This matter now is before the court for review of the Magistrate Judge's Report and Recommendation. The court is charged with making a de novo determination of any portions of the Report to which a specific objection is made. The court may accept, reject, or modify, in whole or in part, the recommendation made by the Magistrate Judge or may recommit the matter to the Magistrate Judge with instructions. 28. U.S.C. § 636(b).

         II. STANDARD OF REVIEW

         The role of the federal judiciary in the administrative scheme established by the Social Security Act is a limited one. Section 205(g) of the Act provides that “[t]he findings of the Commissioner of Social Security as to any fact, if supported by substantial evidence, shall be conclusive . . . .” 42 U.S.C. § 4059(g). “Substantial evidence has been defined innumerable times as more than a scintilla, but less than a preponderance.” Thomas v. Celebrezze, 331 F.2d 541, 543 (4th Cir. 1964). This standard precludes a de novo review of the factual circumstances that substitutes the court's findings for those of the Commissioner. Vitek v. Finch, 438 F.2d 1157 (4th Cir. 1971). The court must uphold the Commissioner's decision as long as it is supported by substantial evidence. Blalock v. Richardson, 483 F.2d 773, 775 (4th Cir. 1972). “From this it does not follow, however, that the findings of the administrative agency are to be mechanically accepted. The statutorily granted right of review contemplates more than uncritical rubber stamping of the administrative action.” Flack v. Cohen, 413 F.2d 278, 279 (4th Cir. 1969). “[T]he courts must not abdicate their responsibility to give careful scrutiny to the whole record to assure that there is a sound foundation for the [Commissioner's] findings, and that [her] conclusion is rational.” Vitek, 438 F.2d at 1157-58.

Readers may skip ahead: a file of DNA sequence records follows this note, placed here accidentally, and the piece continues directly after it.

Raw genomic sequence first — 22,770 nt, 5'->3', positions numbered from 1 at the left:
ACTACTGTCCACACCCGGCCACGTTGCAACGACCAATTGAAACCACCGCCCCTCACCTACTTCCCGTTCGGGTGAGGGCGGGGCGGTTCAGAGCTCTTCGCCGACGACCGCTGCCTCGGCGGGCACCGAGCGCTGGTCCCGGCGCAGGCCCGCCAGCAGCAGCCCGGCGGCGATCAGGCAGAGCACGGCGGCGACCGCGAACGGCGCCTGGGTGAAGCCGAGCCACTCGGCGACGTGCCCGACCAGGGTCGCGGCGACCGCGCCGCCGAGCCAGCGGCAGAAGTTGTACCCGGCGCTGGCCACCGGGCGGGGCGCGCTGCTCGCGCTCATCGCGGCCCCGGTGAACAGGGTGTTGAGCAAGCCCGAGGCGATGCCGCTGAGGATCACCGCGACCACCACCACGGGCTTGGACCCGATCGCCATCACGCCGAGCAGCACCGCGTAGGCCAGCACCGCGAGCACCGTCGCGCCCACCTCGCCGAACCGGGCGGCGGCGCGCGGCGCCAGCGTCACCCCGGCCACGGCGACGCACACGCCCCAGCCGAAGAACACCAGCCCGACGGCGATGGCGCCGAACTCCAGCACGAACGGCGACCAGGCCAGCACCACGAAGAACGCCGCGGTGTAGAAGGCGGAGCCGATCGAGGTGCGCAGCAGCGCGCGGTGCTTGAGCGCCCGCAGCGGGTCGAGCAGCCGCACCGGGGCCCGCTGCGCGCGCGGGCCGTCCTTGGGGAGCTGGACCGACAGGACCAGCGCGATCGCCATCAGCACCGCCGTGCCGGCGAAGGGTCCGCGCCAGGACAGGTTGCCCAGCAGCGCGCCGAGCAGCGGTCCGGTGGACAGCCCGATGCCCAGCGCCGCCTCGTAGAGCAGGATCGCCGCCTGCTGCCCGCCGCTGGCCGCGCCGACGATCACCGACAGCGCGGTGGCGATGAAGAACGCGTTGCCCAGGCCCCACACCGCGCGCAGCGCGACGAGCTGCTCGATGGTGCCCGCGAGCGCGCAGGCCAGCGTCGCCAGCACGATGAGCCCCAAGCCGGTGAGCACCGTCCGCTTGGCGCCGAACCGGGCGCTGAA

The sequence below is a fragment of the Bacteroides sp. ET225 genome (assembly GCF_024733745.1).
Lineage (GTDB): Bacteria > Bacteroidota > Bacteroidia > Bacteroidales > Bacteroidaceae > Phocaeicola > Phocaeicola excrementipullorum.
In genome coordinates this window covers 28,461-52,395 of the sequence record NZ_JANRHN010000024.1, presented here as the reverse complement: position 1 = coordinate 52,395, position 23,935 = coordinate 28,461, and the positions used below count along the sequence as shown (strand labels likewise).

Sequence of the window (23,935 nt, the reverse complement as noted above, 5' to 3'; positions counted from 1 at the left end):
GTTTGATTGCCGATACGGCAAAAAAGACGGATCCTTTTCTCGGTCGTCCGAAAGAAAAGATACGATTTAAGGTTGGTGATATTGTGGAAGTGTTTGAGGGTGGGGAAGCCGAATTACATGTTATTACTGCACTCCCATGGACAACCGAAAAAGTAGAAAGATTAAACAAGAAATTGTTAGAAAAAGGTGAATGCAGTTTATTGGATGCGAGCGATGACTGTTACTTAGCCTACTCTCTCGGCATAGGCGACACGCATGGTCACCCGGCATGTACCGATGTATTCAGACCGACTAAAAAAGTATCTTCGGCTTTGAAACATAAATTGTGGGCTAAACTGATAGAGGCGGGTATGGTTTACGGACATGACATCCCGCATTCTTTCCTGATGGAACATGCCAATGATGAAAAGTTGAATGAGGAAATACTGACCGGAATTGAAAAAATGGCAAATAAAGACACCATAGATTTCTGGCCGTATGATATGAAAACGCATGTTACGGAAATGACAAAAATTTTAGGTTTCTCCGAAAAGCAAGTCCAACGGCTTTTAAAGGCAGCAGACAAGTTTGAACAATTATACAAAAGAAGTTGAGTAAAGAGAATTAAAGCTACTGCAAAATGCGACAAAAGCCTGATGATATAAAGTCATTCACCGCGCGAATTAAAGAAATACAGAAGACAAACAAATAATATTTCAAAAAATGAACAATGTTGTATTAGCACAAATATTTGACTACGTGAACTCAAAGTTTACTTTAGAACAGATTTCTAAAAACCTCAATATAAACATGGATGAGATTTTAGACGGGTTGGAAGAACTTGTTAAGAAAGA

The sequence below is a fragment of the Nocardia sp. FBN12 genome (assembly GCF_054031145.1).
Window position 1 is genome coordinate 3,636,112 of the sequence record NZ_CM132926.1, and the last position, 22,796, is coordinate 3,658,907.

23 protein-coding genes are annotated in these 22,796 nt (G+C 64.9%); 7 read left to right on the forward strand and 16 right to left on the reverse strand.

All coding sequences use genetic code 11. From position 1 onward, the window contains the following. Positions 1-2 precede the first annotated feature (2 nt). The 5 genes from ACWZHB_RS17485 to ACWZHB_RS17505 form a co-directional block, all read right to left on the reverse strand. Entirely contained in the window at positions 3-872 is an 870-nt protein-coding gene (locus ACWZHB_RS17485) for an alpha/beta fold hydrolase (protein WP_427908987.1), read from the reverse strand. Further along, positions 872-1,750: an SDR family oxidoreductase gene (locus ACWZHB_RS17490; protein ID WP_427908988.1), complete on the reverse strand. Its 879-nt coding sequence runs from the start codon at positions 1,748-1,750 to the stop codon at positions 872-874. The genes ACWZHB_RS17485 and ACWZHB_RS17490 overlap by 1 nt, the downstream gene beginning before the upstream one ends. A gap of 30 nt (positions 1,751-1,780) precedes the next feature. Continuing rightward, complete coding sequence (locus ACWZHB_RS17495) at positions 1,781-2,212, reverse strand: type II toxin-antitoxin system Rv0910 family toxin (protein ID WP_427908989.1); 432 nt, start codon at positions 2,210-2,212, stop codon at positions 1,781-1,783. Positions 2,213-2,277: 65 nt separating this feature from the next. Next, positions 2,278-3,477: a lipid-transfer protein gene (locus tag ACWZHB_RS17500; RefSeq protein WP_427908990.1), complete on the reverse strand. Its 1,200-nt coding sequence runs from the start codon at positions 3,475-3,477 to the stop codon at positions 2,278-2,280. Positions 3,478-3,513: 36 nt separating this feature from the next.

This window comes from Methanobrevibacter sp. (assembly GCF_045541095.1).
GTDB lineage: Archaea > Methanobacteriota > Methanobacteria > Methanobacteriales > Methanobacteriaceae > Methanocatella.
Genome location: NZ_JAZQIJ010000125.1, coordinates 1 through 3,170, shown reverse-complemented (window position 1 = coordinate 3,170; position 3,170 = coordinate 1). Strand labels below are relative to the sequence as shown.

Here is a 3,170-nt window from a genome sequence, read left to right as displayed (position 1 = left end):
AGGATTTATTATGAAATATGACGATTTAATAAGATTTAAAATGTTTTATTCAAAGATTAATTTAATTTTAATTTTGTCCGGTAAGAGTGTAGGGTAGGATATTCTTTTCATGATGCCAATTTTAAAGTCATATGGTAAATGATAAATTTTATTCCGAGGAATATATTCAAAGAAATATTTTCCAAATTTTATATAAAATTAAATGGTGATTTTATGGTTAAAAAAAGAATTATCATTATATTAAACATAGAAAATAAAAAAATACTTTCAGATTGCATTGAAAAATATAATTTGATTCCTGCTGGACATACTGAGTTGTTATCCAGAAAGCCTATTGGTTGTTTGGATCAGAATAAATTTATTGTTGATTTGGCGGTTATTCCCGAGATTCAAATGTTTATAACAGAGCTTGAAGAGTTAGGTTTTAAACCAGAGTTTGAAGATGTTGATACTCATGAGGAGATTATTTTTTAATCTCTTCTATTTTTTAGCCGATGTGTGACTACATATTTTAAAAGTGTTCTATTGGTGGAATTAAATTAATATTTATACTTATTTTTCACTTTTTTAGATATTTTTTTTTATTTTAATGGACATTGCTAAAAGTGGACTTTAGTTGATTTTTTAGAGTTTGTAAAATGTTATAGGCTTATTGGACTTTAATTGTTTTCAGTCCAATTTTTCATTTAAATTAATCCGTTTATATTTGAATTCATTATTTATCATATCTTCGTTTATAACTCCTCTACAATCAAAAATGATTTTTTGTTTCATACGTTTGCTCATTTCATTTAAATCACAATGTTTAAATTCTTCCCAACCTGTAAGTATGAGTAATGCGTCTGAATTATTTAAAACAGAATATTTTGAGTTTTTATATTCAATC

The Commissioner's findings of fact are not binding if they were based upon the application of an improper legal standard. Coffman v. Bowen, 829 F.2d 514, 517 (4th Cir. 1987). However, the Commissioner's denial of benefits shall be reversed only if no reasonable mind could accept the record as adequate to support that determination. Richardson v. Perales, 402 U.S. 389, 401 (1971).